Tuesday, October 16, 2018

Full Blast - Rio (Trost Records, 2018)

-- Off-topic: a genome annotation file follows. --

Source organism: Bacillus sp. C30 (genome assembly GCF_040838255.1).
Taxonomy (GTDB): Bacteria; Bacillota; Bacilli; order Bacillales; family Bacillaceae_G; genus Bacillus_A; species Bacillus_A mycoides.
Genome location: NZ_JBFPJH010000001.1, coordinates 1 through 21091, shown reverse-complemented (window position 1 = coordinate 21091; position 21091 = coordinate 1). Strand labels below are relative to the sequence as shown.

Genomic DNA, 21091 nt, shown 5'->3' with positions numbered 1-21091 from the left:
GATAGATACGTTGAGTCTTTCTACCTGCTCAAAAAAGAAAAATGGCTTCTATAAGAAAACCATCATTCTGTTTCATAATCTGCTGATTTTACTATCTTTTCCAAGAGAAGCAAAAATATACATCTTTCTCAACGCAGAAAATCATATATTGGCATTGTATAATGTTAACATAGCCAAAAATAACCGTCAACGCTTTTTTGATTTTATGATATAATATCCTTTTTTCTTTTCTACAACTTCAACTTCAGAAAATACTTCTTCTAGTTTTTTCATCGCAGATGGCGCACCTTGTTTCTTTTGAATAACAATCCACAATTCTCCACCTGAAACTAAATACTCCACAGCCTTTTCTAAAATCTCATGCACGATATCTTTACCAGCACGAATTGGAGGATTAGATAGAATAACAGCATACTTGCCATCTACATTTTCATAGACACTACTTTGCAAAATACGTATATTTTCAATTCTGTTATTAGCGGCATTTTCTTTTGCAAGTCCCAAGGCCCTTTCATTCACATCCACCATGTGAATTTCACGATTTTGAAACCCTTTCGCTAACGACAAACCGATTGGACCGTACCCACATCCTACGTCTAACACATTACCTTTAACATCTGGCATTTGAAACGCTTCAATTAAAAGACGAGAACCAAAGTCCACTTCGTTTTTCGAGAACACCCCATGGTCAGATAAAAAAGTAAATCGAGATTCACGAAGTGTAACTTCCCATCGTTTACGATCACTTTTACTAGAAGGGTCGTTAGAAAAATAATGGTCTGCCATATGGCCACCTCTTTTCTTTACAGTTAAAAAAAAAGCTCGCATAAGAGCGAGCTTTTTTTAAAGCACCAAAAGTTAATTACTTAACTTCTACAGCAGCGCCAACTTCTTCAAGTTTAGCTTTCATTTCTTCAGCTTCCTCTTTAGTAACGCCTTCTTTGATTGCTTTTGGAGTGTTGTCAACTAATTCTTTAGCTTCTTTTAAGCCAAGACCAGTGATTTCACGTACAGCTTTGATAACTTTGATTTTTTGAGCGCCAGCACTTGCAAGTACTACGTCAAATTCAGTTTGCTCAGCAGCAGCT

Full Blast is the powerhouse trio of Peter Brötzmann on multiple reed instruments, Marino Pliakas on electric bass and Michael Wertmüller on drums. This band is an absolute free jazz juggernaut which takes no prisoners, they have been playing together for nearly fifteen years and this shows in their nearly telepathic interplay on this record. "Rio One" opens the album at full roar with the scouring tenor saxophone plowing the earth and elastic bass guitar and frenetic drumming hot on its heels. The collective improvisation between the musicians is very powerful and one can imagine the audience being knocked back in their seats by the auditory onslaught. The speed that the sound is presenting is astonishing, with gales of saxophone, notes of bass that become a blur and lightning fast drumming. Brotzmann lays out for some mighty bass and percussion interplay before charging back into the fray and driving the track to its conclusion. Powerful drumming ushers in "Rio Two," before the other shoe drops and the remained of group joins with absolute squalls of electric bass and Brotzmann overpowering his  instrument, creating a flying edifice of sound that destroys all that comes before it. The music is more than raw noise however, there is depth and breadth to it and it exists in three dimensions plus time, enveloping the stage with its relentless power and glory. "Rio Three" has the bass and drums supplying an ominous opening feeling, pouring on the speed and energy until they burst forth as Brotzmann joins them on a sharper pitched saxophone or clarinet. He is driving right into the center of your skull on this track (wear headphones for the full effect) and the power and righteousness that he achieves is very impressive. The band coalesces for a molten collective improvisation, leading one to wonder how they didn't spontaneously combust on the stage, with the relentless bass playing and great bursts of drumming, including a great slashing solo, in addition to Brotzmann's extraordinary flights of imagination. There is a little more space available to the drummer's opening of "Rio Four" which builds into a towering solo statement which invites the bass guitar and saxophone to add their own input in a scouring spontaneous improvisation. As we see on "Rio Five," Brotzmann uses different reeds as the drummer pummels relentlessly and the bassist adds feedback and other asides, pushing the music over the top toward madness. The never succumb, however, pulling back from the void at the last second to deliver a lashing and thrilling trio improvisation. Far more than Peter Brotzmann with a rhythm section, this is a fully functioning band that is a group of equals, they play together as comrades without ego and as such produce one of the best albums of the year. Rio - amazon.com

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